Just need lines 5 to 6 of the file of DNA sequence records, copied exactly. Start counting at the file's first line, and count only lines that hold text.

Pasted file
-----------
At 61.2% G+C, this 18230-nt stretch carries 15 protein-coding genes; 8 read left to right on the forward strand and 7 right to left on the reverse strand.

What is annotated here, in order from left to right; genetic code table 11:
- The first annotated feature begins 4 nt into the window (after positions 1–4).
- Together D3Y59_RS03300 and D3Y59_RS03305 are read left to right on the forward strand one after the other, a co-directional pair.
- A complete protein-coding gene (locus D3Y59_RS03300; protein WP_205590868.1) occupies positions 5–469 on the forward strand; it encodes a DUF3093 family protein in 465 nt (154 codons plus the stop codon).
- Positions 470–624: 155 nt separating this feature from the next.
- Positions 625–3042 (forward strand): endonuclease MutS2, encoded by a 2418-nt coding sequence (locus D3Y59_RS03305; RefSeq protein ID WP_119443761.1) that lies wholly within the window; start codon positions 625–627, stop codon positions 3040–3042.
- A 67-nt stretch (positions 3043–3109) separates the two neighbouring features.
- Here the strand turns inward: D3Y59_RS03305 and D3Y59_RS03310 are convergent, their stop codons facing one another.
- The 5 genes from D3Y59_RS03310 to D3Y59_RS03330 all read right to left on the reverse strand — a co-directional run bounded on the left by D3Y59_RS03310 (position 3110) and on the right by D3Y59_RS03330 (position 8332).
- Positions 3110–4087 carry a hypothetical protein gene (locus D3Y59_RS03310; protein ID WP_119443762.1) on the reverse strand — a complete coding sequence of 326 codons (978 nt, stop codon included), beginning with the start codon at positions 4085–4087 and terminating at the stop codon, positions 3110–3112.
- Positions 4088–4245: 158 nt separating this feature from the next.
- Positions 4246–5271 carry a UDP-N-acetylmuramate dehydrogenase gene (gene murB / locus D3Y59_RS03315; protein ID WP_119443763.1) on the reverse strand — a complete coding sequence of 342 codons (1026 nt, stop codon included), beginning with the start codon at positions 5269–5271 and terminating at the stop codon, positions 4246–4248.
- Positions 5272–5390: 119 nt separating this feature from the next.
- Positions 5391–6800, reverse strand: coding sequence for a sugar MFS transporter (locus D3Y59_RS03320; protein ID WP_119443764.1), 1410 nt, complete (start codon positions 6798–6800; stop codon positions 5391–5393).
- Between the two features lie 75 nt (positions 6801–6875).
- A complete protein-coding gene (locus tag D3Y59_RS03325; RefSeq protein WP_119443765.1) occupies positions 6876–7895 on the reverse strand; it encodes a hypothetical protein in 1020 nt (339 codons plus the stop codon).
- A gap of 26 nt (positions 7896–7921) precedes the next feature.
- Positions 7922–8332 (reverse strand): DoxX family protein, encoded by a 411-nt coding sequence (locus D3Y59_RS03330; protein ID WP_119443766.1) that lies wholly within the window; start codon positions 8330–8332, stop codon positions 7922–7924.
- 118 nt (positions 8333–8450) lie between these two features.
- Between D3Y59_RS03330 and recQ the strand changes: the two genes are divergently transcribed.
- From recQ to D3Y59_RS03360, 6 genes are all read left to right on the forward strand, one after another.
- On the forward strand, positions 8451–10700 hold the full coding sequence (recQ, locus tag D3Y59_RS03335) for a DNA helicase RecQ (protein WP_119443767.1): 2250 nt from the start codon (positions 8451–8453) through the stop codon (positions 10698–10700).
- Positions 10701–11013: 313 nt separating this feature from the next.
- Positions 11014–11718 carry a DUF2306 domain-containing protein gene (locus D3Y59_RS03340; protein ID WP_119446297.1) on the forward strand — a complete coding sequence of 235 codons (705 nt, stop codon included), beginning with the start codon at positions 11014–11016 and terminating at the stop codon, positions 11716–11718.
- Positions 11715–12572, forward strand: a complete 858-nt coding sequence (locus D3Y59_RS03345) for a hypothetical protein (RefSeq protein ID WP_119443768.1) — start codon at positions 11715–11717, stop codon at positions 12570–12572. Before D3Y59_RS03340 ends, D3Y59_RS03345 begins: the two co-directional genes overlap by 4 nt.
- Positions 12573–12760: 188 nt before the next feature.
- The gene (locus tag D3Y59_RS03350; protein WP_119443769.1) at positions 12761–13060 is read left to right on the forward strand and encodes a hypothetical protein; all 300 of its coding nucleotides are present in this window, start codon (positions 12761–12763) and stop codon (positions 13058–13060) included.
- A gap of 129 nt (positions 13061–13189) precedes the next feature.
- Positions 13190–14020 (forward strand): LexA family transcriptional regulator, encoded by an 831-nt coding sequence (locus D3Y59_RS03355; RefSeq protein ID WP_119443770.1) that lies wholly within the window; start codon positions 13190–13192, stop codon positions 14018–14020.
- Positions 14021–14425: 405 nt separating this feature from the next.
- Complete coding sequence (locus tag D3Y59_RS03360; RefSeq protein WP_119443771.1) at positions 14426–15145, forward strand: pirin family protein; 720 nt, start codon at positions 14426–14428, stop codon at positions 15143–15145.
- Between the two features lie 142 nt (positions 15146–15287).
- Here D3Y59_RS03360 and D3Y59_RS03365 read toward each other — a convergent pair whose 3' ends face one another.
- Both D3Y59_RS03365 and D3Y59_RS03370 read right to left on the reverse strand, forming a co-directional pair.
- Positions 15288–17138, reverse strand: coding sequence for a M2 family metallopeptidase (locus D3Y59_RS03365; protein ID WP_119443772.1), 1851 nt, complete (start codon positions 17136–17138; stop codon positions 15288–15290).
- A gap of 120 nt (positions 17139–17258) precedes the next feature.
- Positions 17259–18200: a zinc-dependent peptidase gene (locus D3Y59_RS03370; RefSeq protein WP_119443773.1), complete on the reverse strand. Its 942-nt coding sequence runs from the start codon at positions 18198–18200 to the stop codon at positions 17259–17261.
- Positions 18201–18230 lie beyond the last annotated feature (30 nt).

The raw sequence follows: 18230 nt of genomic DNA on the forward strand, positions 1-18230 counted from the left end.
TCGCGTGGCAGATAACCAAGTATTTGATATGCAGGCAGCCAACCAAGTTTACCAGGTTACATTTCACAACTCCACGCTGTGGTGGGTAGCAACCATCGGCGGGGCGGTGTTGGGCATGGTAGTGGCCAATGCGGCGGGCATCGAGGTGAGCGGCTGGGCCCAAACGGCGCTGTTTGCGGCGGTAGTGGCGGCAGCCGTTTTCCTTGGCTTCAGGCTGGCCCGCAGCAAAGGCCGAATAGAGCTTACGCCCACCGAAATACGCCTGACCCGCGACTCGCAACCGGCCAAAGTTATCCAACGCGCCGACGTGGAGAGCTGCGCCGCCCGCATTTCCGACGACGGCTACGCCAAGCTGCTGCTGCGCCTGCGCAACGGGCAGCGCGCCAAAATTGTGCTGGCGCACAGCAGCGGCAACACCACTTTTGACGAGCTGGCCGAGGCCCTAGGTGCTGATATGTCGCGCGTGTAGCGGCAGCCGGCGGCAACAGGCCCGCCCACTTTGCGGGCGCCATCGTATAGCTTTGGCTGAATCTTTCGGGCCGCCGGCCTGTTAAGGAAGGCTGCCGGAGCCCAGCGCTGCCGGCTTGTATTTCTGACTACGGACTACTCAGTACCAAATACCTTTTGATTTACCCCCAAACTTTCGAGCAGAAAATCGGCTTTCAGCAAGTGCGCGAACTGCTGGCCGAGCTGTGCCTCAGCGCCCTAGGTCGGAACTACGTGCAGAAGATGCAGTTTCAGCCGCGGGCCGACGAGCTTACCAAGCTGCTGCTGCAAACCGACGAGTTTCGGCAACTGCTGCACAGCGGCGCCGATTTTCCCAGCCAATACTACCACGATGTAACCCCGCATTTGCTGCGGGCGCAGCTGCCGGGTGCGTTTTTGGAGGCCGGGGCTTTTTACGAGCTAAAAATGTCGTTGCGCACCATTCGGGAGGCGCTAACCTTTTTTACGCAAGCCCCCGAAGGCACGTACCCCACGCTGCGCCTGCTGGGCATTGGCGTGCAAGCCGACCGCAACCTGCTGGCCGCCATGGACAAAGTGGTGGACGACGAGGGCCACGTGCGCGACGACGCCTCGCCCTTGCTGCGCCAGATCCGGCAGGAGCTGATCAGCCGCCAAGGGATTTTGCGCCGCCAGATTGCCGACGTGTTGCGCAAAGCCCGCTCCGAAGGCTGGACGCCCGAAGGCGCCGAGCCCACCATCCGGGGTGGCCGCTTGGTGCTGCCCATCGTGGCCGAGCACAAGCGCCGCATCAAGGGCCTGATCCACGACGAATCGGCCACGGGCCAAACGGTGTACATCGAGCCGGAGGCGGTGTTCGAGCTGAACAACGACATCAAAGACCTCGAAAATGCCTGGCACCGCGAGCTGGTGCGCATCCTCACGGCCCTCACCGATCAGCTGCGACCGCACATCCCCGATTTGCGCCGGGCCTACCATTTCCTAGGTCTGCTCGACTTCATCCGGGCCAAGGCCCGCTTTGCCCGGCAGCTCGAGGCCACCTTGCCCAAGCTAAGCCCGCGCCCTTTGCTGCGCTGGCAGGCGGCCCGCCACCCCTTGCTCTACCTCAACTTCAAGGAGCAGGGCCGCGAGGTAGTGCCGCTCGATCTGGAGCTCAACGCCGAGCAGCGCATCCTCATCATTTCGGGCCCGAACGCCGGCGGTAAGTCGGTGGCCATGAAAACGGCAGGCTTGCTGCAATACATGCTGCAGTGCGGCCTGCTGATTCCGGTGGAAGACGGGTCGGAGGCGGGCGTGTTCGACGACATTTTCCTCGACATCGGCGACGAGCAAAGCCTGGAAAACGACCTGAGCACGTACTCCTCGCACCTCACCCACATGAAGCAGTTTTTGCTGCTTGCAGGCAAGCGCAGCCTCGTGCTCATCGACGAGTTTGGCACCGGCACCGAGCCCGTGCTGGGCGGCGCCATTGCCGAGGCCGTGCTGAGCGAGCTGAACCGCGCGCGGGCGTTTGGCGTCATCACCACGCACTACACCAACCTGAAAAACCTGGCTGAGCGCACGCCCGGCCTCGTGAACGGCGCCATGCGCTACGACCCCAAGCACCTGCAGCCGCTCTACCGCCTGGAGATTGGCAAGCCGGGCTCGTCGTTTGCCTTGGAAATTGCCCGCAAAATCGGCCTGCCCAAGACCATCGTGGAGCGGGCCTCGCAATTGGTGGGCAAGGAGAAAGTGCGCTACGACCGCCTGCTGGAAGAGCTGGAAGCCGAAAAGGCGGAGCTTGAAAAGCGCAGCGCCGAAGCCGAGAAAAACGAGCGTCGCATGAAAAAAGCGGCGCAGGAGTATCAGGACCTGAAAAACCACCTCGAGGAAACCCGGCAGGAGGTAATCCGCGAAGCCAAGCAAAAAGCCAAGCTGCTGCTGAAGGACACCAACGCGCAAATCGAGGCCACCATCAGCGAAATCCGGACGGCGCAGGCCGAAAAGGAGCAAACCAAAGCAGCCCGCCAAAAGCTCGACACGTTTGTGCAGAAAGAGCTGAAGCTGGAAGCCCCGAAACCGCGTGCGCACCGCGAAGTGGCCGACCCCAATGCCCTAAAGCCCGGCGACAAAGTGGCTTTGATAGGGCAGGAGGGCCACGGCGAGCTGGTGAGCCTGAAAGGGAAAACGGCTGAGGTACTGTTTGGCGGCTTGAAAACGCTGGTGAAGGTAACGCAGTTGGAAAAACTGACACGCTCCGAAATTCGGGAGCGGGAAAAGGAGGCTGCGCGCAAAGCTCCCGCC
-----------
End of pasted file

- A complete protein-coding gene (locus D3Y59_RS03300; protein WP_205590868.1) occupies positions 5–469 on the forward strand; it encodes a DUF3093 family protein in 465 nt (154 codons plus the stop codon).
- Positions 470–624: 155 nt separating this feature from the next.